No wonder the Vachons warn that ESP takes ‘years of practice’. ‘Parents sacrifice the power of being in charge of a particular role in their relationship. Neither partner has the more important career, owns the title of chief parent, or is the household manager who makes all the decorating decisions. This means ESP couples have to become better at working together as a team in all aspects of running their home, raising the kids, and earning the money.’

Let’s not forget the small print. Under the ‘Sharing of housework’ section, it warns: ‘Most women naturally set the standards… the way laundry is done, which brand of ketchup to buy, and how to correctly vacuum all surfaces. This status quo doesn’t work with equal sharing,’ it continues, sternly. ‘A woman’s mantra must become “I will let go”.’ And, despite feminist advances, British women do seem to find this hard. ‘It’s partly an age thing,’ says Susanna Abse, director of  the Tavistock Centre for Couple Relationships in London.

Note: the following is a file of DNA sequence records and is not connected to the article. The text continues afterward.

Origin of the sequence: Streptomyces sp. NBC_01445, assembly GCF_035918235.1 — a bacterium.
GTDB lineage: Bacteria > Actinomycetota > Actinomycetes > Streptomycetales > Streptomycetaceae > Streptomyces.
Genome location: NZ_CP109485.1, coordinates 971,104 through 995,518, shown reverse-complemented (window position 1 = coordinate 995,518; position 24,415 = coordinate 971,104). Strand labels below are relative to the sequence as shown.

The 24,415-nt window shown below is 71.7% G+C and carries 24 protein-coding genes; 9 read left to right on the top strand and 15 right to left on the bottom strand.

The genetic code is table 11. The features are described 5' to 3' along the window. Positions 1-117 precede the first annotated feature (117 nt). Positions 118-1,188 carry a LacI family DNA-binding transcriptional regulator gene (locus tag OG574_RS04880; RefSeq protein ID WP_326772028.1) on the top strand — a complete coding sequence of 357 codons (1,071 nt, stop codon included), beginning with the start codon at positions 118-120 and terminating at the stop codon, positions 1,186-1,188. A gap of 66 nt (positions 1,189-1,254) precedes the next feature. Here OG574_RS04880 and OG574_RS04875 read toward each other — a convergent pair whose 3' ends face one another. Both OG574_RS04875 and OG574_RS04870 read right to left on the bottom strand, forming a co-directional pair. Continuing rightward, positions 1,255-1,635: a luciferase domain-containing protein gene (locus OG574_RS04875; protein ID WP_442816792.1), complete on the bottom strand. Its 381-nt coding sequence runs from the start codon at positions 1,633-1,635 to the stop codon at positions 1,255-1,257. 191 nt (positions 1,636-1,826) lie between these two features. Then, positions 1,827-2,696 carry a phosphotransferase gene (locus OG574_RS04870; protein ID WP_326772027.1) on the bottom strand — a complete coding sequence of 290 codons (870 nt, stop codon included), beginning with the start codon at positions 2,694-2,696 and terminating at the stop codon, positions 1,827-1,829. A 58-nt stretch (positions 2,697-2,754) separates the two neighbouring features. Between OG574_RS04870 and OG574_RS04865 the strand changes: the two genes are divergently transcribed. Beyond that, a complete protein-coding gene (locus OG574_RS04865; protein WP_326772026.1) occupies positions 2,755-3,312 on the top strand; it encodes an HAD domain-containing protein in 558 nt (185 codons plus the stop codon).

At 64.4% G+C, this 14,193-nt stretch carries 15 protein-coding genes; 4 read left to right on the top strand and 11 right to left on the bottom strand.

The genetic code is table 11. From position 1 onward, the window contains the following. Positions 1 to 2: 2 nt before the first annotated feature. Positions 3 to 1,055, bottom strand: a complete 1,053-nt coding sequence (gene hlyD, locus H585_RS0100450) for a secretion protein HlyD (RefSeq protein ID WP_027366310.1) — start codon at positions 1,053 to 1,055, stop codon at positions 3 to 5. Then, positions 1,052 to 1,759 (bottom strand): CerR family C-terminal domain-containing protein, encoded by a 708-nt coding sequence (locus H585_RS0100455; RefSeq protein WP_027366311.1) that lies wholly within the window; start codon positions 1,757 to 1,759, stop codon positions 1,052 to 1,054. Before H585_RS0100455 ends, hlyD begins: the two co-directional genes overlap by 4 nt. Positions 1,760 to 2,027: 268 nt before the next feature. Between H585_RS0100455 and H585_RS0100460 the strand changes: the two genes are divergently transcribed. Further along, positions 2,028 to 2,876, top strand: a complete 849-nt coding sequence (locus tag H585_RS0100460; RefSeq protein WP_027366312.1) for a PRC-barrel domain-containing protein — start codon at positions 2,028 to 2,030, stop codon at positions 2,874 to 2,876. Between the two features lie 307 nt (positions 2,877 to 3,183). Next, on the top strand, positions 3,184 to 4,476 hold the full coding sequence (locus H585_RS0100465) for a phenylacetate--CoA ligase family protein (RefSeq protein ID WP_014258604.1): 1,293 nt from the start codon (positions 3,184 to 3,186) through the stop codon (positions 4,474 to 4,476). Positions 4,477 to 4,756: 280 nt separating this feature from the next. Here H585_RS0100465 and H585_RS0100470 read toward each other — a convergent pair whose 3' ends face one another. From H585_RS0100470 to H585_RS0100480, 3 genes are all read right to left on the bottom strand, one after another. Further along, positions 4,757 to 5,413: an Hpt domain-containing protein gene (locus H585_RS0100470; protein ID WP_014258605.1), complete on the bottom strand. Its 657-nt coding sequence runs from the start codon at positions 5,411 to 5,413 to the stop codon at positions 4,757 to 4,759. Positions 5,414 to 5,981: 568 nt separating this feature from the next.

The average thirty- to fortysomething was brought up in a household with traditional divisions of labour. ‘My younger clients tend to have more confidence in each other’s capacity; for men to care for children, or women to make a contribution in more traditional, masculine ways.’ But our generation may be stuck in a self-sabotaging rut. ‘We need to banish this idea that God made us CEO of the family,’ says Sharon Meers, a former MD at Goldman Sachs, mother of two small children and co-author of Getting To 50:50 — How Working Couples Can Have It All By Sharing It All. There was excitement about what her book was saying to women, says Meers, particularly among male marriage therapists, ‘because they believe that women have a hard time seeing themselves as in any way responsible for inequality in marriage’.

Dr Lynn Prince Cooke, sociology professor at the University of Kent, has studied the links between housework and divorce, and agrees. ‘This gets downplayed by a lot of researchers; we call it the gatekeeping function,’ she says. ‘There’s a lot of anecdotal data backing it up — one husband put it simply: “Her tidy isn’t my tidy”. [In this situation], the guy is really trying; he cleans the bathroom and comes out like a five-year-old waiting for validation. Then the woman will go and re-clean it. It’s like slapping a dog on the nose just as it starts to get the idea of a new trick.’